Why it's getting harder to find sharable federal spectrum

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The government is sitting on a goldmine of radio spectrum that could be used to accelerate 5G deployment, but crafting a coordinated policy to get there is complicated. One obvious way is to provide incentives for federal agencies to relinquish their spectrum holdings for commercialization. But too often that's presented as a zero sum game rather than a win-win. Agencies are looking for more innovative ways to share their holdings and perhaps get better capabilities too, said experts at a June 12 spectrum meeting in Washington. Even finding spectrum that can be easily vacated is becoming harder and harder, said David Redl, the Commerce Department's assistant secretary for communications and information and director of the National Telecommunications and Information Administration. NTIA and other federal agencies are looking to collaborate with industry on how to create a guiding national strategy to implement next-generation wireless services, particularly 5G. Sharing spectrum will be a big part of that push, according to Redl and other spectrum resource and wireless industry experts at the event.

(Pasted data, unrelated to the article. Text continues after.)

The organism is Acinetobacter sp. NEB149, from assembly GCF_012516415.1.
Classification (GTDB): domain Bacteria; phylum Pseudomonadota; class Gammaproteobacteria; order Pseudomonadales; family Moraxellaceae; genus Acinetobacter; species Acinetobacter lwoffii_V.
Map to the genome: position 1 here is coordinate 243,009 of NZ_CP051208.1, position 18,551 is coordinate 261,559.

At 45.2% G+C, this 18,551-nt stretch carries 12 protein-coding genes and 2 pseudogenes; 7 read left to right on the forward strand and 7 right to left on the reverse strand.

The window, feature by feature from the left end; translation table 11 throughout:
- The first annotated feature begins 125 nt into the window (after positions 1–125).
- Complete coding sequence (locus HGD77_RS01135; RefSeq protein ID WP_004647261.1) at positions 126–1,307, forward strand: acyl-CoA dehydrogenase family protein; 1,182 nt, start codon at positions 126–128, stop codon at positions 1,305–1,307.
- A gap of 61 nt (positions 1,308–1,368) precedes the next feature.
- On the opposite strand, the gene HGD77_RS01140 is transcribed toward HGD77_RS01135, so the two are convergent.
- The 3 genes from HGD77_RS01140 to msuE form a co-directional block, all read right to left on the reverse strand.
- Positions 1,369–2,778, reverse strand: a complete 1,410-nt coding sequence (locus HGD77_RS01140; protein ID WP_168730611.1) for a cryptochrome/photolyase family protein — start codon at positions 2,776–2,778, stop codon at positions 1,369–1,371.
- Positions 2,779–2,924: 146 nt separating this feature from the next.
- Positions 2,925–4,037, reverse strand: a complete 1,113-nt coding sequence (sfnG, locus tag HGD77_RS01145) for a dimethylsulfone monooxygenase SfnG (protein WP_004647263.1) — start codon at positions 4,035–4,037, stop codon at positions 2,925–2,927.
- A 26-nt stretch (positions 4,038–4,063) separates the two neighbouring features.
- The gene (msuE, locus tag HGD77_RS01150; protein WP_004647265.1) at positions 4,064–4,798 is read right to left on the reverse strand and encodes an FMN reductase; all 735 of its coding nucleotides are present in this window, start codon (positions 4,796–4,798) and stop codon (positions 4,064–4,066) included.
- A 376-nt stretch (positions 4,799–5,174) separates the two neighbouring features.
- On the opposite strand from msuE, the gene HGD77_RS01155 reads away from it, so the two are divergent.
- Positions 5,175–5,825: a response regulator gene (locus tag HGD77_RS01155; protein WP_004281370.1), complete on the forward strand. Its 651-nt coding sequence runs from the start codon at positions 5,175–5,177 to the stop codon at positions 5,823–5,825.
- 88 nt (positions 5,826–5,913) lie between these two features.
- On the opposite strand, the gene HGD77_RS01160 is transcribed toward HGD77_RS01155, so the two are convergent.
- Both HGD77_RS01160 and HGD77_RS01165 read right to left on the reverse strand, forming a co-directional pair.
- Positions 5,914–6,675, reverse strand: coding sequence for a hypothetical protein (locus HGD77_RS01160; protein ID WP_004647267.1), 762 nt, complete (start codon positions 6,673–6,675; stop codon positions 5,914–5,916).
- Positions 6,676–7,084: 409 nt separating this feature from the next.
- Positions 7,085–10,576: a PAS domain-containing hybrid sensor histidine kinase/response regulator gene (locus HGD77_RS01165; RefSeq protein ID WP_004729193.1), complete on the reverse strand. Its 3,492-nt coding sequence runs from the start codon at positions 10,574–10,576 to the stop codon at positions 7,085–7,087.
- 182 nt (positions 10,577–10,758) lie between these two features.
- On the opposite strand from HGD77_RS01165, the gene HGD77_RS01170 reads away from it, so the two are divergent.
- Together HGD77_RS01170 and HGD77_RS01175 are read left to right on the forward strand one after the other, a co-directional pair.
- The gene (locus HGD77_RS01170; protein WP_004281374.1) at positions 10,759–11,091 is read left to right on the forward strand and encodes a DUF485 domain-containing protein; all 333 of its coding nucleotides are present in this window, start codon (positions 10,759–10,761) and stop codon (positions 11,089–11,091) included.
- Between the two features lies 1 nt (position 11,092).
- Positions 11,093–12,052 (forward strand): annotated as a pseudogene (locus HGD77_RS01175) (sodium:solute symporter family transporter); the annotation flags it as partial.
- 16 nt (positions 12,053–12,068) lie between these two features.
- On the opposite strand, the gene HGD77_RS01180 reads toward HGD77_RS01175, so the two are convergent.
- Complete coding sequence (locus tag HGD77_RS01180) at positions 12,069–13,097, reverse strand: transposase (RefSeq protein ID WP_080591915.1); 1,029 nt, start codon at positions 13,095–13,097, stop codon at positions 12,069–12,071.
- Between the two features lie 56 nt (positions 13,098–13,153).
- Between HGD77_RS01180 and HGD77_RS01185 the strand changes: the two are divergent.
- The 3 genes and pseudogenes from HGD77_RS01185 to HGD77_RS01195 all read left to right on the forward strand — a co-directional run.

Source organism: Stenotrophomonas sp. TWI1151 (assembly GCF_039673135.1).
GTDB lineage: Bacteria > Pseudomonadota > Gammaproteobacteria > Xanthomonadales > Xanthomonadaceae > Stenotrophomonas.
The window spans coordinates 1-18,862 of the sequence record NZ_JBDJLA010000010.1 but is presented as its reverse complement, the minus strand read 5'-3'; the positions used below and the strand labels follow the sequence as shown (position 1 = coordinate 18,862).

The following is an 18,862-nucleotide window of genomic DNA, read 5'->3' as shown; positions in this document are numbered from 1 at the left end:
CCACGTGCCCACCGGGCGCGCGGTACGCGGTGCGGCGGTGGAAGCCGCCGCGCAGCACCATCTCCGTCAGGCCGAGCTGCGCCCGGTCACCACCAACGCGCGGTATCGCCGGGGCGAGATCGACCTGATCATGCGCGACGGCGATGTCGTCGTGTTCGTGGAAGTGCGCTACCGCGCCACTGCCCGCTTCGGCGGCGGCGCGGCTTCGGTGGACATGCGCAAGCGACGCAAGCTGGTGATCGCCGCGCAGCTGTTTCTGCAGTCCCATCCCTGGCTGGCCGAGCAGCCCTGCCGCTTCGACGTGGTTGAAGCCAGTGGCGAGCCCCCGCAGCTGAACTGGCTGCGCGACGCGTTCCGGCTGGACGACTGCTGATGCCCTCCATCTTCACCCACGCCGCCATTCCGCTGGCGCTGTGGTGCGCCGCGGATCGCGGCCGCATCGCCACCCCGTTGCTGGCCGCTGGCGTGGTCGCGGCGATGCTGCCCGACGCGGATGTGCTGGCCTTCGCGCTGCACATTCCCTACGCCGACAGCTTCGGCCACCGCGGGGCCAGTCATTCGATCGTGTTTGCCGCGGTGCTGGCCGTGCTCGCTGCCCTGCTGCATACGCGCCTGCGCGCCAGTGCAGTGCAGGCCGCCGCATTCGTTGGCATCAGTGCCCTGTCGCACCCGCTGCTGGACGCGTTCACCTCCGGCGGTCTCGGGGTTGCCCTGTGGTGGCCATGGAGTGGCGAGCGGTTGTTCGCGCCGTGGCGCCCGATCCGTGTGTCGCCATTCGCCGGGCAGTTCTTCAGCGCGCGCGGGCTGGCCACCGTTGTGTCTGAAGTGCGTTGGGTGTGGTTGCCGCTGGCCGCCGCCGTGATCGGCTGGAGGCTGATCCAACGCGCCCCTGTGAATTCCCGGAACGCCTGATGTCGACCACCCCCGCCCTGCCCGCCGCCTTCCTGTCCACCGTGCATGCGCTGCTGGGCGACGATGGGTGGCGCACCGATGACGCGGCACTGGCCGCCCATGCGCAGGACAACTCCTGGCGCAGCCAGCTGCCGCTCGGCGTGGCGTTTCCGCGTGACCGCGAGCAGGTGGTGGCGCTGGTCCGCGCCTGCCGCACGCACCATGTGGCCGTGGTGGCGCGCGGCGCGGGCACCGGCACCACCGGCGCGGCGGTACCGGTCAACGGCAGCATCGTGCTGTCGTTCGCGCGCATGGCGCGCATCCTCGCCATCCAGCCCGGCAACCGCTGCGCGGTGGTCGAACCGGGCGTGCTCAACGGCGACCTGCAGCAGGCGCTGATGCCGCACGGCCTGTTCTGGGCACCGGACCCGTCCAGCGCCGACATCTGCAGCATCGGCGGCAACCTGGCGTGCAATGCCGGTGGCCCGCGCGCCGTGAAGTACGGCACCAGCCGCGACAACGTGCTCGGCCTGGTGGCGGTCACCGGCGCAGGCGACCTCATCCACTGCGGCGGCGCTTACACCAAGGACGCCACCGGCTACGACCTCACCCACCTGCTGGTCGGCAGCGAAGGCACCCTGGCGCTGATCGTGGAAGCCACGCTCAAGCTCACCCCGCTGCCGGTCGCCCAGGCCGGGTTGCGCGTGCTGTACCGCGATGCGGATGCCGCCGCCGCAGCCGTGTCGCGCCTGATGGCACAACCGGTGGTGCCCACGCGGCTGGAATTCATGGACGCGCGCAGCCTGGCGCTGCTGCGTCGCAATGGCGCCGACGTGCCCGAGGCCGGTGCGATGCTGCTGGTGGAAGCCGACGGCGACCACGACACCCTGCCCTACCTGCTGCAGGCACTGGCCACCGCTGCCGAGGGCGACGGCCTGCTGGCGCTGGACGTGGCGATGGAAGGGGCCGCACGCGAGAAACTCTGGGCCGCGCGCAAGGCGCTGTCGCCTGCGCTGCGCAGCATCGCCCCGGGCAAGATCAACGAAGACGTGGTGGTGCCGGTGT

Why it's getting harder to find sharable federal spectrum Remarks by Commerce Secretary Wilbur L. Ross at the NTIA Spectrum Policy Symposium Remarks of Assistant Secretary Redl at the NTIA Spectrum Policy Symposium Trump White House OSTP, others agree sharing will be key in future spectrum policy (Fierce)